No Knowledge, No College: Oakland High Students Rising to the Challenge. 2011
From September 2010 to February 2011, CFJ students collected 500 surveys and conducted one-on-one interviews with students, parents, teachers and counselors. The survey was designed to look at the following: the frequency and quality of student-counselor interactions, students’ knowledge of the A-G requirements, perceived obstacles for going to college, the role of peer-to-peer counseling, and the effectiveness of the Advisory Class. The survey also tracked race, gender and graduation class. Through this report, CFJ student leaders aim to identify concrete solutions that can improve college and career readiness at Oakland High.
Now That We Have the Facts California Parents and Students Voice Their Demands for Public Education. 2007
Californians for Justice joined together with PICO California, California ACORN and Public Advocates to release the first statewide survey capturing parent and student voices from low- and middle-income neighborhoods, articulating their priorities for public education reform. The study, based on the responses of 5,600 adults and young people across California from San Diego to rural Colusa County, makes it clear that parents and students expect their elected officials to begin now to enact the funding and policy changes that will enable all students to obtain the quality education they need and deserve.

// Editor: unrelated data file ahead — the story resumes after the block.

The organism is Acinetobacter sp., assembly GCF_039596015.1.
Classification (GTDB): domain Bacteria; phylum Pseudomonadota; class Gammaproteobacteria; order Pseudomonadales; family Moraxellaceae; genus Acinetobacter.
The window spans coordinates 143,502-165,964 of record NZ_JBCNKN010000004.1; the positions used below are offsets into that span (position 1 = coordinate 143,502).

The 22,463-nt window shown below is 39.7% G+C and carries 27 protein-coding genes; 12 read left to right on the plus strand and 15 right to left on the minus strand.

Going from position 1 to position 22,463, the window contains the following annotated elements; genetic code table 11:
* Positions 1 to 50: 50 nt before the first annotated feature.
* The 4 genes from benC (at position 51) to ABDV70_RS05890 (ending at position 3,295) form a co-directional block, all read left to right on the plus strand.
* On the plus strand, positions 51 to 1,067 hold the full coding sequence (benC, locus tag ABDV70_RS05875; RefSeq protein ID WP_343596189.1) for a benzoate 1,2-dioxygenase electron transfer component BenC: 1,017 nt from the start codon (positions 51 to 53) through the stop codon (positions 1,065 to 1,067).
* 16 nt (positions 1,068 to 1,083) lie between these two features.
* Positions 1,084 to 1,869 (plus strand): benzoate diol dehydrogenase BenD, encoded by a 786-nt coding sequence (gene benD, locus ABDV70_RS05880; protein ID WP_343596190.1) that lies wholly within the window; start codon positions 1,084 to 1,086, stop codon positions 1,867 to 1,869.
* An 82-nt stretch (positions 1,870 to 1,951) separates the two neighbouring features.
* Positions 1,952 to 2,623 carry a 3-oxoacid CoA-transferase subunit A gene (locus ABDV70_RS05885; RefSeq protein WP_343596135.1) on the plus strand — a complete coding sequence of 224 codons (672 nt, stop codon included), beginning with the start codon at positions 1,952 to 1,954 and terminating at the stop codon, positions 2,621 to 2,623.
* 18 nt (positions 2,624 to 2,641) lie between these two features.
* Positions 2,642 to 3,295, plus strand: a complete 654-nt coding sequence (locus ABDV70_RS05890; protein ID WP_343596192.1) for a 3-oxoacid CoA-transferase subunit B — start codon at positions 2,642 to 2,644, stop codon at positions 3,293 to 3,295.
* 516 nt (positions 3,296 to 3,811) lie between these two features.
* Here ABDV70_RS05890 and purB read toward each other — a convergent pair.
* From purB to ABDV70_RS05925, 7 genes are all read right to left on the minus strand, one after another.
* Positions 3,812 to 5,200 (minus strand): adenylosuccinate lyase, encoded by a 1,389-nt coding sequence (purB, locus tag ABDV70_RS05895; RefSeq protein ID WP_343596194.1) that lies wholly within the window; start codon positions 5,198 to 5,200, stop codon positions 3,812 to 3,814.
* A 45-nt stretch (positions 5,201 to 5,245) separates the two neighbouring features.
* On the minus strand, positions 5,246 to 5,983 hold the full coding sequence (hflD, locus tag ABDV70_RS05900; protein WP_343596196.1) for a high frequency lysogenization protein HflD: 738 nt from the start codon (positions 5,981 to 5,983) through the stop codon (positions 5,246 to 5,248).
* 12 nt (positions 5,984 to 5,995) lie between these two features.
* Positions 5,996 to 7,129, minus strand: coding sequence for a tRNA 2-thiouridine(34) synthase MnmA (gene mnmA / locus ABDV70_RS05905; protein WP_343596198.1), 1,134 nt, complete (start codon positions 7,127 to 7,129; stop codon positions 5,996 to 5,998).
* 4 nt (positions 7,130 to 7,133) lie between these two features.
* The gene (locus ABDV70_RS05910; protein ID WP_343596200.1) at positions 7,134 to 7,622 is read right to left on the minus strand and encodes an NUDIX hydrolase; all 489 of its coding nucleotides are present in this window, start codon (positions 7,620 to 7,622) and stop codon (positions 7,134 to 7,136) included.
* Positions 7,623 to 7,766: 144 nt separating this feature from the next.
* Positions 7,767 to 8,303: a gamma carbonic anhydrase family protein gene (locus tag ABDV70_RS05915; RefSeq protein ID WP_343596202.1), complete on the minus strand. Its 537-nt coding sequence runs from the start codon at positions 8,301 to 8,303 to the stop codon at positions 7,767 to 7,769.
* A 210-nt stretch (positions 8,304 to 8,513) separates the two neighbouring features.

The ABCs of Justice Students and Parents fighting for racial justice in California schools. 2004
This report documents the first four years of CFJ’s work to win quality school conditions for all students in California schools. From how CFJ developed it’s education focus to the campaigns led by CFJ members across the state and the techniques used to win, the report covers the range of work that our members have accomplished.
First Things First Why we must stop punishing students and fix California’s schools. 2003
First Things First is a report on school inequality and the impact of the California High School Exit Exam. The report examines the failures of the California educational system, how the Exit Exam is failing its own goals and guidelines, and how the exam violates civil rights law and assessment principles.
Eyes On Education: A Proposal for East Side Union High Schools. 2002
Californians for Justice students and staff conducted research with over 1,000 ESUHSD students and with many East Side Union district staff. This report summarizes what we learned about three main issues: clearing the path to college, teachers’ multicultural competency, language access and diversity. We have found evidence of major disparities and inequalities for students of color on the East Side. This report includes both our findings and our recommendations for racial justice in district policy.
Youth Workshops, Toolkits, and Curriculum
Rising Expectations for Higher Education: College Access Campaign Toolkit
Californians for Justice has compiled workshops, organizing tools, survey templates and other resources that were used to wage our recent local campaigns to improve college access, particularly our Long Beach campaign. This toolkit is a valuable source of information for students and adult allies who want to improve access to higher education in your schools, districts and communities.